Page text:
Vitamin D deficiency may increase the risk of hypertension, according to investigators.

A team at Kaiser Permanente Los Angeles Medical Center analyzed data from 2,722 subjects, of whom 24% had hypertension.

Compared with subjects who had a 25-hydroxyvitamin D (D25) level of 40 ng/mL or above, those who had a level below 15 ng/mL had a 2.7 times increased risk of hypertension after adjusting for age, gender, race, and CKD. Subjects with a D25 level of 15-29 ng/mL had a twofold increased risk, and those with a level of 30-39 ng/mL had a 30% greater risk.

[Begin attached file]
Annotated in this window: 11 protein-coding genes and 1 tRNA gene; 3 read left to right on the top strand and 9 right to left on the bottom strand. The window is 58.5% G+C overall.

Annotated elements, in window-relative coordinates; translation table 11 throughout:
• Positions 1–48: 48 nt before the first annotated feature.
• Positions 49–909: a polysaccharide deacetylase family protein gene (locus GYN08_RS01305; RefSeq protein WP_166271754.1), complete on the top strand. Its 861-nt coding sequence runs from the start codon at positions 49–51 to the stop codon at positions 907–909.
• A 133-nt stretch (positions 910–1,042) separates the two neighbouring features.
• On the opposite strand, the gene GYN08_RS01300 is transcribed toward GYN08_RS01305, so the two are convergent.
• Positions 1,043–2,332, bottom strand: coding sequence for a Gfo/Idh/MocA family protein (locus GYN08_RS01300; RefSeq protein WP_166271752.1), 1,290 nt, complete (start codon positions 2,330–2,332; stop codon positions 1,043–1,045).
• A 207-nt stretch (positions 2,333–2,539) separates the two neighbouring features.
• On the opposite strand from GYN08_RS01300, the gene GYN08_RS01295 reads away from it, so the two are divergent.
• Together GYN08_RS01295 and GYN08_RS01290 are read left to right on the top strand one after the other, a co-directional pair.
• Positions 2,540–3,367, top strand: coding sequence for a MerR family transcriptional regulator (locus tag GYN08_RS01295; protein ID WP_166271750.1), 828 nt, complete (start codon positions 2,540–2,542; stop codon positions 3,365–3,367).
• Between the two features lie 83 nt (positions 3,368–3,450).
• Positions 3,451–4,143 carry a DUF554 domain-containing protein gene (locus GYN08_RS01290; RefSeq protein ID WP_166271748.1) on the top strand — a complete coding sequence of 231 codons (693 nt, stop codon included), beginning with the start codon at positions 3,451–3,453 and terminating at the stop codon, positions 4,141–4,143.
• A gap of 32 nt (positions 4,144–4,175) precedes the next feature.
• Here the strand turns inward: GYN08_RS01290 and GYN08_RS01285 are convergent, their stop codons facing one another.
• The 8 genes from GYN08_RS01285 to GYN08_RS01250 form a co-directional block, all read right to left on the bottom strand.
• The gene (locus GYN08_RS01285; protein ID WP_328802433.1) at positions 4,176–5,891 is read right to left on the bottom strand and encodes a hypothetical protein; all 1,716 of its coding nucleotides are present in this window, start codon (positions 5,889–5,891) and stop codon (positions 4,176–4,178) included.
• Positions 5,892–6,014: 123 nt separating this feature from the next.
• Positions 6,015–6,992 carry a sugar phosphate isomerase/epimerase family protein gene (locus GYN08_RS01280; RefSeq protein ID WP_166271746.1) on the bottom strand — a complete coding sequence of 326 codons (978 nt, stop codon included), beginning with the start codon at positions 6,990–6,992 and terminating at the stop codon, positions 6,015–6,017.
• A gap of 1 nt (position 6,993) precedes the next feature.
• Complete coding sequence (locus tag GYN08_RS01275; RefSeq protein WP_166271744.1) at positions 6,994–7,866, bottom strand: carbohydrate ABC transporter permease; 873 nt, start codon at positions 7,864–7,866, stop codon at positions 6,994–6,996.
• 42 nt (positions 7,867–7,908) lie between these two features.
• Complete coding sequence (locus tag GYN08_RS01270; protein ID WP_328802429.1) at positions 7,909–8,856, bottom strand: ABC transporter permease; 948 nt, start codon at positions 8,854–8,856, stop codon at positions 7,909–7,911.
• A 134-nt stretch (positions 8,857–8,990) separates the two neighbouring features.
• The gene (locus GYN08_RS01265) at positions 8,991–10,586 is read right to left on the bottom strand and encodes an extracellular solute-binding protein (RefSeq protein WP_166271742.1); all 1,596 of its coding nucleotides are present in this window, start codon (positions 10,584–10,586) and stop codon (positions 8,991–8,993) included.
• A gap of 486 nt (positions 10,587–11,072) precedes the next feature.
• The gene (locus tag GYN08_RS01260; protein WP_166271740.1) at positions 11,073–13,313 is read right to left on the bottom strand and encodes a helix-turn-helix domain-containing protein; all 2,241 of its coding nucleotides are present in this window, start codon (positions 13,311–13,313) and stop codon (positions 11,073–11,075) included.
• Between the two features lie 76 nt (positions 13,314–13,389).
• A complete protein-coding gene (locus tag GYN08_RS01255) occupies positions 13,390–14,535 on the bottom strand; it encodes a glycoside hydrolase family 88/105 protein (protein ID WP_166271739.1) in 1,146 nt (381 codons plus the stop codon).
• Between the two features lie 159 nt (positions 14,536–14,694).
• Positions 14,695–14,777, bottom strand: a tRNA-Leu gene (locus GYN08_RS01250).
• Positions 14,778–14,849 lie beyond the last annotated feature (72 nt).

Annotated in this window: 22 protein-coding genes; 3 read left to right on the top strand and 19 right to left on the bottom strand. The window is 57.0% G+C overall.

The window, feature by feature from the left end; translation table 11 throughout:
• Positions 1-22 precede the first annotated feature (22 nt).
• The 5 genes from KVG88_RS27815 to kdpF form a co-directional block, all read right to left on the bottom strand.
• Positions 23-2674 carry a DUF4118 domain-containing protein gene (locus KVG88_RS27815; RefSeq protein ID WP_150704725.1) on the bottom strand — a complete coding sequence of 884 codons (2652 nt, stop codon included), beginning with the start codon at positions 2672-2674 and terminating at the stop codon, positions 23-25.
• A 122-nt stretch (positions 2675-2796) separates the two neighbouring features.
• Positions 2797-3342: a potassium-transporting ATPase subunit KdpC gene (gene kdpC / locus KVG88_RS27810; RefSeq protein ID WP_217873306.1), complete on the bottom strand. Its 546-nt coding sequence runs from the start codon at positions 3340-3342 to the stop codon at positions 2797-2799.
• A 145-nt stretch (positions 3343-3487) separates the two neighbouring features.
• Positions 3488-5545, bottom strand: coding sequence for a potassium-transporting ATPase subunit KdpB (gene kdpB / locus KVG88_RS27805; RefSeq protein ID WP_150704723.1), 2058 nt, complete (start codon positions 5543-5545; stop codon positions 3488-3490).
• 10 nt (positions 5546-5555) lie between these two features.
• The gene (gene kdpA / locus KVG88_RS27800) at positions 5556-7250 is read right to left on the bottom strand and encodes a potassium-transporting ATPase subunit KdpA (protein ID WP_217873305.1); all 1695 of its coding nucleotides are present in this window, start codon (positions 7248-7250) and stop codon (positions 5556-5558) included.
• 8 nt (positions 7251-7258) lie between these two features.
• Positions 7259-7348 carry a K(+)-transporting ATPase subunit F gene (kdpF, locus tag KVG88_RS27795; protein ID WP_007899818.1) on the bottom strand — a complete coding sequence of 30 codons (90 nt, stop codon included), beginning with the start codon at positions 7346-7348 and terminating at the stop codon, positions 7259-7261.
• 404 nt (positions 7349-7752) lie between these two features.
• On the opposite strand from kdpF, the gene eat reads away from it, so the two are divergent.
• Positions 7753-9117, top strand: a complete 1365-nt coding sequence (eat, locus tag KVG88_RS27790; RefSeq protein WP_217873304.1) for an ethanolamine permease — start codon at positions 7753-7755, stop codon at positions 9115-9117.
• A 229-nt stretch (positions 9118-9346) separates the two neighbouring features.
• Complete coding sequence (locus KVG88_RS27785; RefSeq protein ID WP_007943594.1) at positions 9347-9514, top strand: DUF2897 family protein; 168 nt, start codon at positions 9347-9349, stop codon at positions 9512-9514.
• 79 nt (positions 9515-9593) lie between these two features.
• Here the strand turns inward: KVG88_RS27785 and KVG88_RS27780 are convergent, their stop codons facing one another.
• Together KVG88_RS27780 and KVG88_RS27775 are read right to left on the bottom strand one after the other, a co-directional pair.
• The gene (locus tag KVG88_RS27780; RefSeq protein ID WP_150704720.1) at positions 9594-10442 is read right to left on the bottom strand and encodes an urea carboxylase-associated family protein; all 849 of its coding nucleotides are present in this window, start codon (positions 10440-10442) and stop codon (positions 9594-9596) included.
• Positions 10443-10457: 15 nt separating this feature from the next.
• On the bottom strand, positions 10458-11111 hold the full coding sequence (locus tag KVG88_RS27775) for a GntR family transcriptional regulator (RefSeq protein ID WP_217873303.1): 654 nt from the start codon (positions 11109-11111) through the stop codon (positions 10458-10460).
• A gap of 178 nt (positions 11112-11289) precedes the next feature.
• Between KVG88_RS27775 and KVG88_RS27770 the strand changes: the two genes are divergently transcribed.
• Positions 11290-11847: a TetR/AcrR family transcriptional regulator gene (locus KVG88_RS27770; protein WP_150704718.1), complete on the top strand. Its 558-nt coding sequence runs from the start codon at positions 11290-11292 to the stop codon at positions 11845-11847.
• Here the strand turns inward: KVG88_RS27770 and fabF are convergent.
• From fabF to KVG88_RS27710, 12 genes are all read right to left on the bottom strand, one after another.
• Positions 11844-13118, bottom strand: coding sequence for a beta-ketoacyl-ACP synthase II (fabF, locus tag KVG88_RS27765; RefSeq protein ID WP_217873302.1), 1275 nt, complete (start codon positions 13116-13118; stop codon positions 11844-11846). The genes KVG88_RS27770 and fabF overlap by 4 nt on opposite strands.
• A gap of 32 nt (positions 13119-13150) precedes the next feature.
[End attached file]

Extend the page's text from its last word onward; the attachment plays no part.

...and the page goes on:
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The prevalence of hypertension was 52.4%, 40.8%, 27.2%, and 19.4% among subjects with D25 levels below 15, 15-29, 30-39, and 40 or higher, respectively.

Study findings raise the question of whether restoring normal D25 levels in deficient individuals can improve or prevent hypertension, the investigators stated.